Elizabeth Emery, Professor of French, Dept of World Languages and Cultures, Montclair State University
The Musée d’Ennery, the first free public museum of Asian art in Paris (opened in 1908), owes its existence to a young woman, Clémence Lecarpentier (1823-1898), who began collecting small sculpted objects related to Far Eastern mythology in the 1840s. At her death in 1898, she bequeathed her collection, which had grown to nearly 7,000 objects to the French state, along with the house whose galleries she had designed to showcase it. Despite the fact that she was praised by contemporaries for her pioneering work as a collector of Far Eastern sculpted and ceramic objects, and despite the existence of archives that clearly document her fifty-year engagement with the collection, scholars continue to present this remarkable house museum either as the work of her wealthy husband, playwright Adolphe d’Ennery, or as a joint venture. The elision of Clémence Lecarpentier Desgranges d’Ennery’s agency from cultural memory derives from complicated social factors, among them women’s legal status in France, nationalism, classism, and a sexism that persists in marketing materials that characterize the collection as a “jewel box,” an “opulent time capsule,” or as a “cabinet of curiosity.”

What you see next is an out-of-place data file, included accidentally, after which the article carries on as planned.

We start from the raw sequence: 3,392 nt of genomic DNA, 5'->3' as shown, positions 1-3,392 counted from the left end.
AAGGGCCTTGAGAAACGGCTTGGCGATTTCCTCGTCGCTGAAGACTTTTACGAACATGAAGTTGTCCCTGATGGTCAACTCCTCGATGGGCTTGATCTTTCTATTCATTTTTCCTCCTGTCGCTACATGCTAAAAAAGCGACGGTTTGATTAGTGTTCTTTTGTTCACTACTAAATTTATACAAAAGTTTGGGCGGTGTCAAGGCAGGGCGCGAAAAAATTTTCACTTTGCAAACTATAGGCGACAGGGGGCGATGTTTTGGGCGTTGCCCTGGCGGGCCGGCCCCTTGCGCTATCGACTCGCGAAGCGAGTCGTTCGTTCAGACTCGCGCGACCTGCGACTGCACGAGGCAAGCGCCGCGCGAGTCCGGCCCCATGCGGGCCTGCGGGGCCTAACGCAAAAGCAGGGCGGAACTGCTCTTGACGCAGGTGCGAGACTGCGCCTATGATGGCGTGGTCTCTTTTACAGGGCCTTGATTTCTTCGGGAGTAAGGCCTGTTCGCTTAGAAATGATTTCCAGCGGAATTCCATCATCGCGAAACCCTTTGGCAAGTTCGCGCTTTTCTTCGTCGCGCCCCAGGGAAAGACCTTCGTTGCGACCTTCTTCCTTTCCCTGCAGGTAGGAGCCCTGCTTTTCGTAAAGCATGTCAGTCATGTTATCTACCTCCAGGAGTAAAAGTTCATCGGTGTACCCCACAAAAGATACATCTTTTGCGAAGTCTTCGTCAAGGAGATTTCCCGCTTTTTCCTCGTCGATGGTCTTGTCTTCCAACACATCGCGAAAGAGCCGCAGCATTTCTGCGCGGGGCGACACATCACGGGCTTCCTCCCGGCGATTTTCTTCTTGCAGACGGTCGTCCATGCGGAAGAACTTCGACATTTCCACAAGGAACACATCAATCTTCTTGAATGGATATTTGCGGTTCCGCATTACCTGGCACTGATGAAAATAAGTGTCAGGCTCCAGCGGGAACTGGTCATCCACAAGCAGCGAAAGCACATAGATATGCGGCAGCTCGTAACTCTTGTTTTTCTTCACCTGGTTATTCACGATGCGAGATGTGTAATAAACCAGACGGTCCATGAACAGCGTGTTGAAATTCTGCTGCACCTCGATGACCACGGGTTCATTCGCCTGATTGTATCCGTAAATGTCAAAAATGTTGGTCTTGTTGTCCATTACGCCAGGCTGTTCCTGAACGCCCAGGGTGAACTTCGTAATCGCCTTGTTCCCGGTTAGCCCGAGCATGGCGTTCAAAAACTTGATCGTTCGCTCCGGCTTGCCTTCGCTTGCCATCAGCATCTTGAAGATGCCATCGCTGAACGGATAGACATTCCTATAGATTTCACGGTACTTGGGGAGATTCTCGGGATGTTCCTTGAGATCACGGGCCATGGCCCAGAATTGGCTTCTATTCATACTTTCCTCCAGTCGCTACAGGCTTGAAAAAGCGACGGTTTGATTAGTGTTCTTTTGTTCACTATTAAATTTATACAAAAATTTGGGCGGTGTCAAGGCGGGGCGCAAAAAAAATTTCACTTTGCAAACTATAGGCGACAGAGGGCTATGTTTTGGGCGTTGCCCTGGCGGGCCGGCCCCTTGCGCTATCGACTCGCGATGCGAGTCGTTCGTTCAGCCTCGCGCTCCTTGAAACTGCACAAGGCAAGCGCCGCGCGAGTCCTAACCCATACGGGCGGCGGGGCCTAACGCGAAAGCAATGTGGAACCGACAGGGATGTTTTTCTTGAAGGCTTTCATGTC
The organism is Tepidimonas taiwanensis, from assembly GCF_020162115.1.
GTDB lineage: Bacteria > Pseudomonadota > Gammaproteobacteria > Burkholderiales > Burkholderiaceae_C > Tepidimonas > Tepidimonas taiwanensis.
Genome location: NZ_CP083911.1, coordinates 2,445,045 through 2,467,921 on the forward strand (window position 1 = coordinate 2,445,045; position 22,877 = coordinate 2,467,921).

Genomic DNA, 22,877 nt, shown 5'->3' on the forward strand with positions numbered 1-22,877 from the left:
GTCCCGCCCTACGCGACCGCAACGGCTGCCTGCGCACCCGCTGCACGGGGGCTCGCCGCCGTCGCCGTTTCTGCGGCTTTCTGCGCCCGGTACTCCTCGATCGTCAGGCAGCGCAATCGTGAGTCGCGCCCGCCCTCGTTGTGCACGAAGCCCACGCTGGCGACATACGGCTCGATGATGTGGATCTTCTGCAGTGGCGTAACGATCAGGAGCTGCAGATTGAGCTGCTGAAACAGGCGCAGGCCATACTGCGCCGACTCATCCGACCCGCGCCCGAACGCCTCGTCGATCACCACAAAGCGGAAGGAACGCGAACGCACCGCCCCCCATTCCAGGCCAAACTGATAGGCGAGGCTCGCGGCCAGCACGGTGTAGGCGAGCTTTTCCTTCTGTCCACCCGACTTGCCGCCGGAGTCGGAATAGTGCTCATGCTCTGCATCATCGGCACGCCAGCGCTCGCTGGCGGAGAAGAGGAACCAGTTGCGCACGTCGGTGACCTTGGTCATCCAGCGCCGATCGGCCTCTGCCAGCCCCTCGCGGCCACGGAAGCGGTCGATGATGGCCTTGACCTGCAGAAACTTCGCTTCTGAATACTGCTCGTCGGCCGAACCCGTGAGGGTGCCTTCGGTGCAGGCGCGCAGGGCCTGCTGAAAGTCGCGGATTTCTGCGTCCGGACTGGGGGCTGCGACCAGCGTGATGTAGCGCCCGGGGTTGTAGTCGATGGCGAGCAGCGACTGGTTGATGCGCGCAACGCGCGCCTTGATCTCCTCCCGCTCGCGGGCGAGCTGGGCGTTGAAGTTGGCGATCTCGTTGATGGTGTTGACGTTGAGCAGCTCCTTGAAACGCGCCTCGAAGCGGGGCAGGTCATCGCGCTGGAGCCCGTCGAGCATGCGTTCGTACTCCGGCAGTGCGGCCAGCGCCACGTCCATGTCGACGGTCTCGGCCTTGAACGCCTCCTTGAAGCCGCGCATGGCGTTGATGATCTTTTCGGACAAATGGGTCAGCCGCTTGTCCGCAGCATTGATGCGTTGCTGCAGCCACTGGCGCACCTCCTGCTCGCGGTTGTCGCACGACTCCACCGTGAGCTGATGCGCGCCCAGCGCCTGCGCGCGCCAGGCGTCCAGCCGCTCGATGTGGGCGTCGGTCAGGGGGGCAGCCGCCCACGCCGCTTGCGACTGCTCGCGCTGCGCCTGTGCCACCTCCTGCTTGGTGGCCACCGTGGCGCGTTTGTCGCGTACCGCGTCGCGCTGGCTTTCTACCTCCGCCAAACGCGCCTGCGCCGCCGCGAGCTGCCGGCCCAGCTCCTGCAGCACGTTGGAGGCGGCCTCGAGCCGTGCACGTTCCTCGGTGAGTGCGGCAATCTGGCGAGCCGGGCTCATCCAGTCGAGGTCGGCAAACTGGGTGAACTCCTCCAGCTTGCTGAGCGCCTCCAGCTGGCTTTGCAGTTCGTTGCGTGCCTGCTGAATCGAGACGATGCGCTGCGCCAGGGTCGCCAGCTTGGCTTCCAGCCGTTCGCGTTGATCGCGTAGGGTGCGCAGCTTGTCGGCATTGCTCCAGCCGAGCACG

The panel discussion will be moderated by Thomas Stammers, Associate Professor (Modern European Cultural History) in the Department of History, Durham University.
Join us online for this FREE event, book your ticket via Eventbrite.
Details on the following link: